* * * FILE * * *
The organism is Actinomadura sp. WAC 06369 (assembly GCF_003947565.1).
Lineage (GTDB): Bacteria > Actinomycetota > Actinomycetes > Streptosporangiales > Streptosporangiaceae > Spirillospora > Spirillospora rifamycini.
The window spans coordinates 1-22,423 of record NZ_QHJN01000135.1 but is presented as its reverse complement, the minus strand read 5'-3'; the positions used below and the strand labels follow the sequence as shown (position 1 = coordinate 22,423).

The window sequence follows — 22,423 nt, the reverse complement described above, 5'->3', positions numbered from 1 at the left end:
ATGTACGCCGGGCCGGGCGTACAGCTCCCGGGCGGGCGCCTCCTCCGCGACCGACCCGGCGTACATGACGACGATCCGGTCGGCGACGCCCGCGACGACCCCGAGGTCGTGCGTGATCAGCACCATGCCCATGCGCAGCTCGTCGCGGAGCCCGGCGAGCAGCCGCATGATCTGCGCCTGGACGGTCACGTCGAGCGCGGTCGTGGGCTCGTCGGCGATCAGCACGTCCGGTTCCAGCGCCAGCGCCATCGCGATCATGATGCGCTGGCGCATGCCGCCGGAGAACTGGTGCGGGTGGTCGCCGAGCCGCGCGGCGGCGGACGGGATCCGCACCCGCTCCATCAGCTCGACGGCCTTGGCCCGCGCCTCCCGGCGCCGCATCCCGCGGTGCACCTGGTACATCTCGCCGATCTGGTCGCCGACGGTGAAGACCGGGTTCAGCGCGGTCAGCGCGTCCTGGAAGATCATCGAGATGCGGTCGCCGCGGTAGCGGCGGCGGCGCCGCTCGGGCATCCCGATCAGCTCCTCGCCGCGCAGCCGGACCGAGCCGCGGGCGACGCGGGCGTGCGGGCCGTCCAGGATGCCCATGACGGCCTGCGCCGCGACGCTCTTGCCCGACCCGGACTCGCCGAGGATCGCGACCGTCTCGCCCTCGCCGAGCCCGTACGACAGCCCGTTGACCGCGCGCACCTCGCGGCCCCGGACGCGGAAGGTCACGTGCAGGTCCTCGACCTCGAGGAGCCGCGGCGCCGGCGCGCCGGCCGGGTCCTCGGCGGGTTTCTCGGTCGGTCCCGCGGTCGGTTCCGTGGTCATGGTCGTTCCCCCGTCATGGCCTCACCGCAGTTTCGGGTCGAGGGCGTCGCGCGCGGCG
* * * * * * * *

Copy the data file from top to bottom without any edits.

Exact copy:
The organism is Actinomadura sp. WAC 06369 (assembly GCF_003947565.1).
Lineage (GTDB): Bacteria > Actinomycetota > Actinomycetes > Streptosporangiales > Streptosporangiaceae > Spirillospora > Spirillospora rifamycini.
The window spans coordinates 1-22,423 of record NZ_QHJN01000135.1 but is presented as its reverse complement, the minus strand read 5'-3'; the positions used below and the strand labels follow the sequence as shown (position 1 = coordinate 22,423).

The window sequence follows — 22,423 nt, the reverse complement described above, 5'->3', positions numbered from 1 at the left end:
ATGTACGCCGGGCCGGGCGTACAGCTCCCGGGCGGGCGCCTCCTCCGCGACCGACCCGGCGTACATGACGACGATCCGGTCGGCGACGCCCGCGACGACCCCGAGGTCGTGCGTGATCAGCACCATGCCCATGCGCAGCTCGTCGCGGAGCCCGGCGAGCAGCCGCATGATCTGCGCCTGGACGGTCACGTCGAGCGCGGTCGTGGGCTCGTCGGCGATCAGCACGTCCGGTTCCAGCGCCAGCGCCATCGCGATCATGATGCGCTGGCGCATGCCGCCGGAGAACTGGTGCGGGTGGTCGCCGAGCCGCGCGGCGGCGGACGGGATCCGCACCCGCTCCATCAGCTCGACGGCCTTGGCCCGCGCCTCCCGGCGCCGCATCCCGCGGTGCACCTGGTACATCTCGCCGATCTGGTCGCCGACGGTGAAGACCGGGTTCAGCGCGGTCAGCGCGTCCTGGAAGATCATCGAGATGCGGTCGCCGCGGTAGCGGCGGCGGCGCCGCTCGGGCATCCCGATCAGCTCCTCGCCGCGCAGCCGGACCGAGCCGCGGGCGACGCGGGCGTGCGGGCCGTCCAGGATGCCCATGACGGCCTGCGCCGCGACGCTCTTGCCCGACCCGGACTCGCCGAGGATCGCGACCGTCTCGCCCTCGCCGAGCCCGTACGACAGCCCGTTGACCGCGCGCACCTCGCGGCCCCGGACGCGGAAGGTCACGTGCAGGTCCTCGACCTCGAGGAGCCGCGGCGCCGGCGCGCCGGCCGGGTCCTCGGCGGGTTTCTCGGTCGGTCCCGCGGTCGGTTCCGTGGTCATGGTCGTTCCCCCGTCATGGCCTCACCGCAGTTTCGGGTCGAGGGCGTCGCGCGCGGCG